Issue #1 now is which splitter to get, where from.

Mark
by wa2ibm » Thu Feb 16, 2012 10:44 pm
I got some of these. They seem to work very well.

http://www.ebay.com/itm/ws/eBayISAPI.dl ... 249wt_1046

Since it's on eBay, you may have to look for other entries if the entry I pointed to sells. out.
by kenlui » Thu Feb 16, 2012 10:55 pm
penql wrote:
Issue #1 now is which splitter to get, where from.
Which to get depends how your NID looks like. If it's a modern one where you have internal modules, get an internal splitter. If you have an older one without modules, get an external one. There are just a few manufacturers so as long as you get one that meets your specs it should work. Just get one that's good for ADSL2+ for Sonic Fusion/legacy ADSL1. As wa2ibm and the DSLreports link recommend, eBay is a good source.
by phonetek » Thu Feb 16, 2012 11:09 pm
Sounds like you have a great start with all the CAT5 runs already. Good plan to extend Fusion from the NID to your patch panel and then distribute from there. Is your fusion bonded? If you wanted to skip the expense of a splitter you can just put your filters inline at the patch panel on the ports you use for phones. That would keep the clutter at the patch panel.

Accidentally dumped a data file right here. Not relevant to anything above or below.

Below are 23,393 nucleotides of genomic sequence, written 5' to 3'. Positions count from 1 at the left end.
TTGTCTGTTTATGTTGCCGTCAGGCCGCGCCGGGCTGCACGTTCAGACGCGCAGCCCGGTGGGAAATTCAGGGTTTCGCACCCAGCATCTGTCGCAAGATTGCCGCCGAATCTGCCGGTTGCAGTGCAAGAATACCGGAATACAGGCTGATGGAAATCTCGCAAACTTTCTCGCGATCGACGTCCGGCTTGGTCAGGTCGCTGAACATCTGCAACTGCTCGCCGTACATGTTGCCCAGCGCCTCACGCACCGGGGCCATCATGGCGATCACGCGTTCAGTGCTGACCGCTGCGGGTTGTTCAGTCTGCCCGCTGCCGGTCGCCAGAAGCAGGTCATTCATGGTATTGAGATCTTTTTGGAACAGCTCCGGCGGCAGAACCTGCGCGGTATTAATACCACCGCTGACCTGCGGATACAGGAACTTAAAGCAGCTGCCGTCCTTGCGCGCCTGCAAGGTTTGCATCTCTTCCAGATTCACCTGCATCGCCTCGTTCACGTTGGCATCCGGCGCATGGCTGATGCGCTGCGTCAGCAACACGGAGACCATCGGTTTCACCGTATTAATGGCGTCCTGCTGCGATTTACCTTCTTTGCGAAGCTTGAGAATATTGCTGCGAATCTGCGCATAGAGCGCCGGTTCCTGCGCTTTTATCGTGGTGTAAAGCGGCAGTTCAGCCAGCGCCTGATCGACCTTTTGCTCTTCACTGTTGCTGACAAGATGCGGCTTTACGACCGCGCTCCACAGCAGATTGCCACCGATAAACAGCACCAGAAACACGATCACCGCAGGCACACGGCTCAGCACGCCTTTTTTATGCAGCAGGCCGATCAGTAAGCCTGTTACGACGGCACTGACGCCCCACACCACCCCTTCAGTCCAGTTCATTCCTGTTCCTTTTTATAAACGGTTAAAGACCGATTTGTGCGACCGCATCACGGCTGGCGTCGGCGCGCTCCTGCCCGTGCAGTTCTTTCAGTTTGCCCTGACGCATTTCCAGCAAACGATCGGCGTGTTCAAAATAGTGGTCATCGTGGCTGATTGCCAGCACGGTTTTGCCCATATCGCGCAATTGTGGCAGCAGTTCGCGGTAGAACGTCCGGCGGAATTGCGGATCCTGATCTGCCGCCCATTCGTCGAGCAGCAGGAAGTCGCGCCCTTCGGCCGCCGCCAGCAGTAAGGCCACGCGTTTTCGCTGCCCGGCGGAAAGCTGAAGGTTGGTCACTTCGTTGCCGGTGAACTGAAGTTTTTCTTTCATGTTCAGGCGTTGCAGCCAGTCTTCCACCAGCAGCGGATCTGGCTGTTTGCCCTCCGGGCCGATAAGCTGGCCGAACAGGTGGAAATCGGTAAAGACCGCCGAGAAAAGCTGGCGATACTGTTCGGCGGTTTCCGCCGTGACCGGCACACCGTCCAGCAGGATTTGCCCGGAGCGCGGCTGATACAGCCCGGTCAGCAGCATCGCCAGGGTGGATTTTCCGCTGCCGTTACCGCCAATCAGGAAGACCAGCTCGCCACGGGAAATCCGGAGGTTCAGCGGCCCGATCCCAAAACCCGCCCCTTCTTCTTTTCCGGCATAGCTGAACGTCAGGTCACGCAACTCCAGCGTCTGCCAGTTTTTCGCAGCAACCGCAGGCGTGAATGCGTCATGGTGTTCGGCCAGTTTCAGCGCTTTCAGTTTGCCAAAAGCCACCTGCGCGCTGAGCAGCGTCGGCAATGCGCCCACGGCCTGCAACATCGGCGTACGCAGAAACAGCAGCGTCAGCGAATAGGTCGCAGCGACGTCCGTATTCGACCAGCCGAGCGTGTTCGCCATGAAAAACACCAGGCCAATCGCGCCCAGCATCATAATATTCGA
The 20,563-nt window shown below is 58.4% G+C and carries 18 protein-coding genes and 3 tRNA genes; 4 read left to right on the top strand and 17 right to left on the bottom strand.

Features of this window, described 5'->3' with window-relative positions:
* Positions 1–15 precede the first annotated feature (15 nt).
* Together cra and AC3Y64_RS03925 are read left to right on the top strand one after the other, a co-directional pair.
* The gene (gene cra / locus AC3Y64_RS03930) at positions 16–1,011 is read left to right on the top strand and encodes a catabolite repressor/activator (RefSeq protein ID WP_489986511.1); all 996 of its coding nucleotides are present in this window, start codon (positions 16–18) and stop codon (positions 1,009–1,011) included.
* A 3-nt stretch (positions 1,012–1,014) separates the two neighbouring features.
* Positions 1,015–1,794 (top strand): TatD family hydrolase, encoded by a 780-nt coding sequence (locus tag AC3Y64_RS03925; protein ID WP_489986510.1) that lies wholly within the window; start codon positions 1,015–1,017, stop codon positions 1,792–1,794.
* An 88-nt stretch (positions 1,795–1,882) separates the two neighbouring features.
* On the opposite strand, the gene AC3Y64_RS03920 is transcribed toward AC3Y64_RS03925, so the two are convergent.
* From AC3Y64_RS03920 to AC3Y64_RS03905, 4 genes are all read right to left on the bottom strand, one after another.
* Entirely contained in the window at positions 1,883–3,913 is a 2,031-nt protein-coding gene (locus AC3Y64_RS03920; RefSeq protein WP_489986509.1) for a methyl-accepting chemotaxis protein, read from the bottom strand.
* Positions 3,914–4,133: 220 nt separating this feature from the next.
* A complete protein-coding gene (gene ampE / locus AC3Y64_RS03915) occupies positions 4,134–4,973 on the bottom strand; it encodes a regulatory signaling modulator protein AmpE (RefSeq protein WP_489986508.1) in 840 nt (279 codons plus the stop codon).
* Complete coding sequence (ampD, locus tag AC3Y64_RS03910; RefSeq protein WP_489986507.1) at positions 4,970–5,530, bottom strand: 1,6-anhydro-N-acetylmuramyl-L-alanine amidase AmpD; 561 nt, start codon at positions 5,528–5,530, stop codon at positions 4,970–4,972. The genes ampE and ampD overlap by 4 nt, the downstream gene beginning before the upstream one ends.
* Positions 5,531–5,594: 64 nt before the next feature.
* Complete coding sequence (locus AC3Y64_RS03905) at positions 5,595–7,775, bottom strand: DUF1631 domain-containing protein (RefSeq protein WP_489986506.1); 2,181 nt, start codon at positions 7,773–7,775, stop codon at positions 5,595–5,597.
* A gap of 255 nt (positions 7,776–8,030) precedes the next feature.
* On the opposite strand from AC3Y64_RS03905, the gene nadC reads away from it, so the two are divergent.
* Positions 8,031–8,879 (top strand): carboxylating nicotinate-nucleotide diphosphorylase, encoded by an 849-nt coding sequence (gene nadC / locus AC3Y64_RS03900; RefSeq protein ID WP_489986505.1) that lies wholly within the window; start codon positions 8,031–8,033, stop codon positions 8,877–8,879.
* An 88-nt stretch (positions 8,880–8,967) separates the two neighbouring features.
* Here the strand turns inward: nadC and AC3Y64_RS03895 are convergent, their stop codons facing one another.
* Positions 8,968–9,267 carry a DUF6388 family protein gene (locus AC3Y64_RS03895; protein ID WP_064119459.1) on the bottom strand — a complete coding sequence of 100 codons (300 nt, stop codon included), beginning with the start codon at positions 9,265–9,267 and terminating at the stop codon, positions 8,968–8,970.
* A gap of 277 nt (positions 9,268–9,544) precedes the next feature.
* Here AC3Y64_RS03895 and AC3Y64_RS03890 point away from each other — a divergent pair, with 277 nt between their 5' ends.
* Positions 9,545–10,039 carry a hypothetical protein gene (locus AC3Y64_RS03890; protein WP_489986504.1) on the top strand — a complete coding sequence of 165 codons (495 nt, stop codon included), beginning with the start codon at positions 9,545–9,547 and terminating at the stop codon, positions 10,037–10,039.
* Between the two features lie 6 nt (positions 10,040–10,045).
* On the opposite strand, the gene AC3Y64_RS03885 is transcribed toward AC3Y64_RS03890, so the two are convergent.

There is some concern about possible damage to your CAT5 jacks by plugging in regular telephone line cords --It works fine for the phones but may, or may not bend some pins in the jacks over time. That could be a problem if you ever wanted to use it for Ethernet again. Here is a discussion if you're interested: viewtopic.php?f=10&t=388

If you're concerned, You could swap out the CAT5 jacks for a 6p6c voice jack if you want to preserve the data jacks. Or, in a pinch I've made all kinds of splitters and adapters to keep existing infrastructure in tact yet still use the cabling for all kinds of mixed purposes. You could even run both voice AND Ethernet over a single CAT5 if needed...
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by kenlui » Thu Feb 16, 2012 11:40 pm
phonetek wrote: